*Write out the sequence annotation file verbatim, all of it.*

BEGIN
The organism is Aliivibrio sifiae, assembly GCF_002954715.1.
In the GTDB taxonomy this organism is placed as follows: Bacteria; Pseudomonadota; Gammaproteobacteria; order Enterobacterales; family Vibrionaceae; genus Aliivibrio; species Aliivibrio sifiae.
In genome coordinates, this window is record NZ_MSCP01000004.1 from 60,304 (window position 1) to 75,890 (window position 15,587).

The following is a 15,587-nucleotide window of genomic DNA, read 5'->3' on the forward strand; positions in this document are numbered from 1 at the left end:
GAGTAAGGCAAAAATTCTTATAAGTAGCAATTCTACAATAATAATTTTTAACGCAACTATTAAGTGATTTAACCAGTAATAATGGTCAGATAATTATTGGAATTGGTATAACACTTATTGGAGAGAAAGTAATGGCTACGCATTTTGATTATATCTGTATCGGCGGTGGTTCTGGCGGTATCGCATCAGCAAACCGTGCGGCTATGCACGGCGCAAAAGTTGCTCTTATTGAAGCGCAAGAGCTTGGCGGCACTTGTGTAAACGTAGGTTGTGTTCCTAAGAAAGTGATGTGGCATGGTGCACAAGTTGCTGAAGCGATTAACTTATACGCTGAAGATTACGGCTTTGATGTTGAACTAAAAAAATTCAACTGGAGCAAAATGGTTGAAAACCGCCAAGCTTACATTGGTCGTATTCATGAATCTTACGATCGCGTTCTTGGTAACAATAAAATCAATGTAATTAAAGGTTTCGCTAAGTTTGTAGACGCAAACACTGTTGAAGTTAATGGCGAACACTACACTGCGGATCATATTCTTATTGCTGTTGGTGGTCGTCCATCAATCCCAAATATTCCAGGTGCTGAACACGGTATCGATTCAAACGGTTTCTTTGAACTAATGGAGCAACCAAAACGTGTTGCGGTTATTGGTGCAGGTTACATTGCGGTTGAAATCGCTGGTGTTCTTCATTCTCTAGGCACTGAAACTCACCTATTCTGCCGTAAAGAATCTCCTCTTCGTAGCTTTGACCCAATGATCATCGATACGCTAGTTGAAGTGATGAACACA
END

The organism is Aliivibrio sifiae, assembly GCF_002954715.1.
In the GTDB taxonomy this organism is placed as follows: Bacteria; Pseudomonadota; Gammaproteobacteria; order Enterobacterales; family Vibrionaceae; genus Aliivibrio; species Aliivibrio sifiae.
In genome coordinates, this window is record NZ_MSCP01000004.1 from 60,304 (window position 1) to 75,890 (window position 15,587).

The following is a 15,587-nucleotide window of genomic DNA, read 5'->3' on the forward strand; positions in this document are numbered from 1 at the left end:
GAGTAAGGCAAAAATTCTTATAAGTAGCAATTCTACAATAATAATTTTTAACGCAACTATTAAGTGATTTAACCAGTAATAATGGTCAGATAATTATTGGAATTGGTATAACACTTATTGGAGAGAAAGTAATGGCTACGCATTTTGATTATATCTGTATCGGCGGTGGTTCTGGCGGTATCGCATCAGCAAACCGTGCGGCTATGCACGGCGCAAAAGTTGCTCTTATTGAAGCGCAAGAGCTTGGCGGCACTTGTGTAAACGTAGGTTGTGTTCCTAAGAAAGTGATGTGGCATGGTGCACAAGTTGCTGAAGCGATTAACTTATACGCTGAAGATTACGGCTTTGATGTTGAACTAAAAAAATTCAACTGGAGCAAAATGGTTGAAAACCGCCAAGCTTACATTGGTCGTATTCATGAATCTTACGATCGCGTTCTTGGTAACAATAAAATCAATGTAATTAAAGGTTTCGCTAAGTTTGTAGACGCAAACACTGTTGAAGTTAATGGCGAACACTACACTGCGGATCATATTCTTATTGCTGTTGGTGGTCGTCCATCAATCCCAAATATTCCAGGTGCTGAACACGGTATCGATTCAAACGGTTTCTTTGAACTAATGGAGCAACCAAAACGTGTTGCGGTTATTGGTGCAGGTTACATTGCGGTTGAAATCGCTGGTGTTCTTCATTCTCTAGGCACTGAAACTCACCTATTCTGCCGTAAAGAATCTCCTCTTCGTAGCTTTGACCCAATGATCATCGATACGCTAGTTGAAGTGATGAACACA